Posts Tagged ‘Hidden Truths’

Making the past visible

February 11, 2009

My Research Studio class is looking at historic sites and how we mark them. This has been an interest of mine over the last decade, brought on by my experiences writing tour guides, being a tour guide and most of all, trying to explain the history of place to people. My graduate seminar is looking at the same issue, and I will report on that later this semester, but yesterday my First Year students and I took a tour of Lincoln Park and found lots of signs worth looking at, including a new project by Pamela Bannos called “Hidden Truths” which focuses on the fact that the southernmost 60 acres or so of Lincoln Park was once the city cemetery.
hidden-truths-couchs
They moved the cemetery and reinterred the bodies, mostly at Rosehill, but a few remained behind – like the Couch tomb behind the History Museum – and skulls and bones invariably turn up every time someone digs in the park or even the Gold Coast, a fact Bannos presents in maps on her website http://hiddentruths.northwestern.edu.
The Hidden Truths project is interesting because it uses the oldest and least interactive form of interpretive signage – the bronze plaque. The bronze plaque has an enduring quality in every sense of the adjective, but its ubiquity as a mode of communication has made it a turn-off for many people.
hidden-truths-rs
I tend to like artistic interpretations like the project on the sidewalks of Little Tokyo in Los Angeles. We found an example of that in the form of footprints and medallions in “Dad’s Park” in Mid-North, not far from the site of the St. Valentine’s Day massacre, which is unmarked.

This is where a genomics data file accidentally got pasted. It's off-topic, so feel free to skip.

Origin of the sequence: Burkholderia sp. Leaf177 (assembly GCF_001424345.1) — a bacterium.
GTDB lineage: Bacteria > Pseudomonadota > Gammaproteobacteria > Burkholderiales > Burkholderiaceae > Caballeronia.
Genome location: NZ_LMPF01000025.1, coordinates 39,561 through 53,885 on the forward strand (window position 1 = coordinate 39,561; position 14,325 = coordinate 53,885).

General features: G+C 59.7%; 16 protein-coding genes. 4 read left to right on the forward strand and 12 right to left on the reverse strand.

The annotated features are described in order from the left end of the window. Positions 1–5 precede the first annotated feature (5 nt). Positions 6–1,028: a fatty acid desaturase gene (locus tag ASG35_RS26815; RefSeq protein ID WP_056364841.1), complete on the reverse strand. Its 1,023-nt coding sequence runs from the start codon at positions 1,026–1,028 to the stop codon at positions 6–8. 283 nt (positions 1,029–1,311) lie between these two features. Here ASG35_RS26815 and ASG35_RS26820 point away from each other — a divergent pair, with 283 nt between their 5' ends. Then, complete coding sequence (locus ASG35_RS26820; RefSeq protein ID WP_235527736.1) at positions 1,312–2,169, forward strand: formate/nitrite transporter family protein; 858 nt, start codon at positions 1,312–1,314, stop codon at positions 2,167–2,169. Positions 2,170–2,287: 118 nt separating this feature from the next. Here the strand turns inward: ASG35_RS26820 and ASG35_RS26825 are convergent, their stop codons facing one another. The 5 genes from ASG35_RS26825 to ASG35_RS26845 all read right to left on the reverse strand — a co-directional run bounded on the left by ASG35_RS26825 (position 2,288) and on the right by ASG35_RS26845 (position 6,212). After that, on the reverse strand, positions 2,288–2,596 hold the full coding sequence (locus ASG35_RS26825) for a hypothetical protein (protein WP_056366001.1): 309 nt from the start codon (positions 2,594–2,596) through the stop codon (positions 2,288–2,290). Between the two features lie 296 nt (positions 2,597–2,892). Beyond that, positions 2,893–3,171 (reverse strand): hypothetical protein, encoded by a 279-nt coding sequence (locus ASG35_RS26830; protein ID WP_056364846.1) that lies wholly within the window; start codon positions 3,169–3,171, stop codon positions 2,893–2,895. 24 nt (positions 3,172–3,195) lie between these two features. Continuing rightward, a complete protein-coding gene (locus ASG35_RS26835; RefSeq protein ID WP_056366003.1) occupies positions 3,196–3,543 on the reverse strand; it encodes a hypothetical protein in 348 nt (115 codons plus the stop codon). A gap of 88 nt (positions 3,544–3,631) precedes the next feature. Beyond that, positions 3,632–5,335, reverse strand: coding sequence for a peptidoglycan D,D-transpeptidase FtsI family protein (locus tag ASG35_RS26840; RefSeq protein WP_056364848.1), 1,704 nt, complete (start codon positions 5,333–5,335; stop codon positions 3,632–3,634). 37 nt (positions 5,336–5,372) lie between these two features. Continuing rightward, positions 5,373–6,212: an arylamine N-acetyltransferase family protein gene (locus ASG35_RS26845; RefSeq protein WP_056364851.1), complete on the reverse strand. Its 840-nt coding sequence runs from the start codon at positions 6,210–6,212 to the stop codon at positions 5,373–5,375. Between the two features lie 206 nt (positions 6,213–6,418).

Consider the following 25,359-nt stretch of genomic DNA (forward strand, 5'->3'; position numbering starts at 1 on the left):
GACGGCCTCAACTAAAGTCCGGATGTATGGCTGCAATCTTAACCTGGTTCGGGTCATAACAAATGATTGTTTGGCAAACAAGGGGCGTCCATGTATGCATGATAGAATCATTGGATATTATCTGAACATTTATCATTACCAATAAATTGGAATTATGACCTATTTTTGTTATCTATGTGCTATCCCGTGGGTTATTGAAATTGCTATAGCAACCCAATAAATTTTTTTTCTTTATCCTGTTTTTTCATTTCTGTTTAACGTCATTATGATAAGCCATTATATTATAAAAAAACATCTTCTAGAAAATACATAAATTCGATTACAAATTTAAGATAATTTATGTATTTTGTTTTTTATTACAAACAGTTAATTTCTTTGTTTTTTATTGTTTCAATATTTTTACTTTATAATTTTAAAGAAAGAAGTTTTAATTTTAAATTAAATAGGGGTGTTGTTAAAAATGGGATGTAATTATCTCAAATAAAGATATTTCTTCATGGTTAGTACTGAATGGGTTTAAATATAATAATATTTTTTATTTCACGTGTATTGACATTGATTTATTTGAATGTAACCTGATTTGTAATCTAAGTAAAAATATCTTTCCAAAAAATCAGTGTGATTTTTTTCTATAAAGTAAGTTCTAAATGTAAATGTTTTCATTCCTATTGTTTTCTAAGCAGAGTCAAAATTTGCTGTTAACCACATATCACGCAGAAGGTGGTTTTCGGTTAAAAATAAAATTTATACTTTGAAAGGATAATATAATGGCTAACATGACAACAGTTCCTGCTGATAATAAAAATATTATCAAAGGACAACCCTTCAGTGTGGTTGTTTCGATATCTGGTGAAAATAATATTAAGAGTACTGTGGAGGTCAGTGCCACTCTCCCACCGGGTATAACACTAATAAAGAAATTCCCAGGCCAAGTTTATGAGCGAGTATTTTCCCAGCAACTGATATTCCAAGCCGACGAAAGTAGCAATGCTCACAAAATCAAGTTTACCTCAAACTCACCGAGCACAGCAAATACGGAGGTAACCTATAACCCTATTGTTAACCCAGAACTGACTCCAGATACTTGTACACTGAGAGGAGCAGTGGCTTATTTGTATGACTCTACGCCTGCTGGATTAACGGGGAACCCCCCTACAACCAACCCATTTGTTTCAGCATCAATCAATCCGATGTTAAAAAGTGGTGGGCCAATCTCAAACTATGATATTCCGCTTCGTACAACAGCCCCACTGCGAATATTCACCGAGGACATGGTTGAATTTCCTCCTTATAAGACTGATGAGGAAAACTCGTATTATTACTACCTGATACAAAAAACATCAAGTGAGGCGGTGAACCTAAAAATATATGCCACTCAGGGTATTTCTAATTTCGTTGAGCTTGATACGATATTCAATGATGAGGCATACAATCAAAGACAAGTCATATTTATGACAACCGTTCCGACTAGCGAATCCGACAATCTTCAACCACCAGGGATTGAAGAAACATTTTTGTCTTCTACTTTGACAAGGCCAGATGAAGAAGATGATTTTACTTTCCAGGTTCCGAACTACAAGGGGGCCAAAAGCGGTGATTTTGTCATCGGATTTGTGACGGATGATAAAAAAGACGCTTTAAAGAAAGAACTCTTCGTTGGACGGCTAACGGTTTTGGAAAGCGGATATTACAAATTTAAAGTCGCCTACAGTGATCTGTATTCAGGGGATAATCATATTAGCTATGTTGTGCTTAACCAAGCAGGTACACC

dads-park1s
We also wandered through the Zoo on this preternaturally warm day and were greeted by the granddaddy of “wayfinding,” the signage that gets you around to see Rhinos and giraffes and even CTA buses.
zoo-wayfdg-ctas
We also found a few memorials, like the incredible Eugene Field memorial, which is on Zoo grounds and is an exquisite riot of 19th century sentimentality even though it was crafted in 1922. A fairy putting children to sleep with poppies…
field-mems
A memorial is a different idea than a monument or even than an historical marker, which I believe is about the interaction of person and place. Memorials and monuments have less of a relationship to place, hence we have war memorials all over the country even though we have not had wars all over the country.
But we use the words sort of interchangeably: memorial, monument, landmark, markers, etc. and I think this is another example of conceptual laziness. I thought the Germans did better by having Denkmal, Mahnmal, Ehrenmal and Gedenkstätte, which are pretty specific in concept but it seems in practice they do not hew closely to the distinctions.
You know, we also have a Grant memorial in Lincoln Park.
grant-mon2s
And Lincoln, who would turn 200 tomorrow if he hadn’t been shot.
august-abesWe also found markers indicating the historic shoreline, which is useful in Lincoln Park, since the majority of its acreage is landfill.
anc-shore-plaqs
At the South Pond, there is a lovely memorial garden with a Shakespeare sonnet on a series of four stones along a winding path. The plaque on a boulder is again one of the oldest forms of memorial marking/interpretation, and it is remarkable that it has returned to us now, in a world with such technological possibility. Why aren’t there interactive sound installations?
sonnet-gdn1s
Actually, we found one of those in the Conservatory.
linc-pk-conservas
But it is striking how older forms abide even as new ones appear. It seems there is only addition, not replacement, like this odd boulder that my grad student Noel Weidner reported on Monday – erected in 1902 to commemorate the death 50 years earlier of a man who claimed to be 115 and have survived the Boston Tea Party.
kennison-sites2
The original plaque succumbed to the only force it is vulnerable to – metal scavengers – and was replaced. Now there is a brand new olde style plaque, part of Bannos’ Hidden Truths, and the whole place has become a sort of memorial to a memorial, a real memory of an apparent falsehood and the enthusiasm of those who would commemorate it.


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